abstract = "As with many other sectors, to improve the energy performance and energy neutrality requirements of individual buildings and groups of buildings, built environment is also making use of machine learning for improved energy demand predictions. The goal of achieving energy neutrality through maximized use of on-site produced renewable energy and attaining optimal level of energy performance at building-cluster level requires reliable short term (resolution shorter than one day) energy demand predictions. However, the prediction and analysis of the energy performance of buildings is still focused on the individual building level and not on small neighborhood scale or building clusters. In a smart grid context, to better understand electricity consumption at different spatial levels, prediction should be at both individual as well as at building-cluster levels, especially for neighborhoods with definite boundaries (such as universities, hospitals). Therefore, in this paper, using data from 47 commercial buildings, a number of machine learning algorithms were evaluated to predict the electricity demand at individual building level and aggregated level in hourly intervals. Predicting at hourly granularity is important to understand short-term dynamics, yet most of the neighborhood scale studies are limited to yearly, monthly, weekly, or daily data resolutions. Two years of data were used in training the model and the prediction was performed using another year of untrained data. Learning algorithms such as; boosted-tree, random forest, SVM-linear, quadratic, cubic, fine-Gaussian as well as ANN were all analysed and tested for predicting the electricity demand of individual and groups of buildings. The results showed that boosted-tree, random forest, and ANN provided the best outcomes for prediction at hourly granularity when metrics such as computational time and error accuracy are compared.",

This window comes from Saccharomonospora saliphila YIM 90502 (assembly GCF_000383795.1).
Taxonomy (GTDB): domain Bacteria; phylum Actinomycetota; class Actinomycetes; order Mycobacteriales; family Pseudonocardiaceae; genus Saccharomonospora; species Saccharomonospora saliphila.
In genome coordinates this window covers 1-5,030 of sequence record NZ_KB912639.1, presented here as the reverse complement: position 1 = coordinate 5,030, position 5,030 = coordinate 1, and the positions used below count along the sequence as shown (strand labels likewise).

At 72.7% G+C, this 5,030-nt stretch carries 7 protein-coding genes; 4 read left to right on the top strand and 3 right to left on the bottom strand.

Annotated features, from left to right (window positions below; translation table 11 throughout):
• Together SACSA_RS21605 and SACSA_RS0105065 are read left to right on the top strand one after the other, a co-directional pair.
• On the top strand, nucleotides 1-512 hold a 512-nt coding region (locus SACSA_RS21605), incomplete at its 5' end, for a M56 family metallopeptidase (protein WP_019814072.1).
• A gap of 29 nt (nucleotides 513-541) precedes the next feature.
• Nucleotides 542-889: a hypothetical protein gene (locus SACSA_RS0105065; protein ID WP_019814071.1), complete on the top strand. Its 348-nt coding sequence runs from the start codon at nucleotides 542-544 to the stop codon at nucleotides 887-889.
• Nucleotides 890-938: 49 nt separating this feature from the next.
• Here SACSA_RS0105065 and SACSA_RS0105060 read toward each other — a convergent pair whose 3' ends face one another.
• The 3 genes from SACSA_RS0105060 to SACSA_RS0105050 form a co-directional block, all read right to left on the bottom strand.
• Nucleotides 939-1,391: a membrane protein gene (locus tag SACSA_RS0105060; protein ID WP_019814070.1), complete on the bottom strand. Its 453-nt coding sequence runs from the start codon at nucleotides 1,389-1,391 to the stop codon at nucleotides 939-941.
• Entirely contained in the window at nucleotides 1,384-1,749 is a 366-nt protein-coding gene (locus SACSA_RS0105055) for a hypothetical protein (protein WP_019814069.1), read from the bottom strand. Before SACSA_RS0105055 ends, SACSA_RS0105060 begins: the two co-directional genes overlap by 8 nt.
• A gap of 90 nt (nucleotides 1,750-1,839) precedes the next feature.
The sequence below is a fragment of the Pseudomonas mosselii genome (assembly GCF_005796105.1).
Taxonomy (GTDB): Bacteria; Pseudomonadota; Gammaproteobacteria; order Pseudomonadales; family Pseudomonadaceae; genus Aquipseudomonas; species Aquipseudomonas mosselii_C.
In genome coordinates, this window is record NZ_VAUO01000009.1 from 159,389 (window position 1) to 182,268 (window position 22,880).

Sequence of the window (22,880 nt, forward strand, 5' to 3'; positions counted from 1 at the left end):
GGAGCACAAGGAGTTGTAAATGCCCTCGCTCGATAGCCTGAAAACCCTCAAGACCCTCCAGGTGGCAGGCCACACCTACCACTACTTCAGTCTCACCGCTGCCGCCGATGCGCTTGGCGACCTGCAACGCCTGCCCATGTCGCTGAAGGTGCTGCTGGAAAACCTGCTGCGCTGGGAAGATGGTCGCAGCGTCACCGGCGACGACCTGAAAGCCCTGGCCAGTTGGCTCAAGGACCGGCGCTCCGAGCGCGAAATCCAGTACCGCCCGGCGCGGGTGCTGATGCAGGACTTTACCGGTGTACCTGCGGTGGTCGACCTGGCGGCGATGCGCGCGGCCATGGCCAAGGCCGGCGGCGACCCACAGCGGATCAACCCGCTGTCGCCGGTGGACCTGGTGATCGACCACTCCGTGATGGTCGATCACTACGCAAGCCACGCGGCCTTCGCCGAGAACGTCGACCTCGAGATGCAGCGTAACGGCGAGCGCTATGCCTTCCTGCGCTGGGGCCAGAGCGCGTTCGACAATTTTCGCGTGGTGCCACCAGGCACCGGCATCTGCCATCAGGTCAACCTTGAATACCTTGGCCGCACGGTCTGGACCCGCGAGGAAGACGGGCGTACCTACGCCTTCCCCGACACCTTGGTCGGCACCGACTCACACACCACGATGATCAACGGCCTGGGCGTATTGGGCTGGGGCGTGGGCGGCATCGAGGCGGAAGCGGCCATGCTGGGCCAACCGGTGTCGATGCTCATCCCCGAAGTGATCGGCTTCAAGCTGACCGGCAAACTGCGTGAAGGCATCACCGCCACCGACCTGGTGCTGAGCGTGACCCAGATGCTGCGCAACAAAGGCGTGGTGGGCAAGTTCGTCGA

keywords = "ANN, Groups of buildings, Hourly demand prediction, Regression-trees",
author = "Shalika Walker and Waqas Khan and Katarina Katic and Wim Maassen and Wim Zeiler",
year = "2020",
month = "2",
day = "15",
doi = "10.1016/j.enbuild.2019.109705",
language = "English",
volume = "209",
journal = "Energy and Buildings",
issn = "0378-7788",
publisher = "Elsevier",

}

TY - JOUR

T1 - Accuracy of different machine learning algorithms and added-value of predicting aggregated-level energy performance of commercial buildings

AU - Walker, Shalika

AU - Khan, Waqas

AU - Katic, Katarina

AU - Maassen, Wim

AU - Zeiler, Wim

PY - 2020/2/15

Y1 - 2020/2/15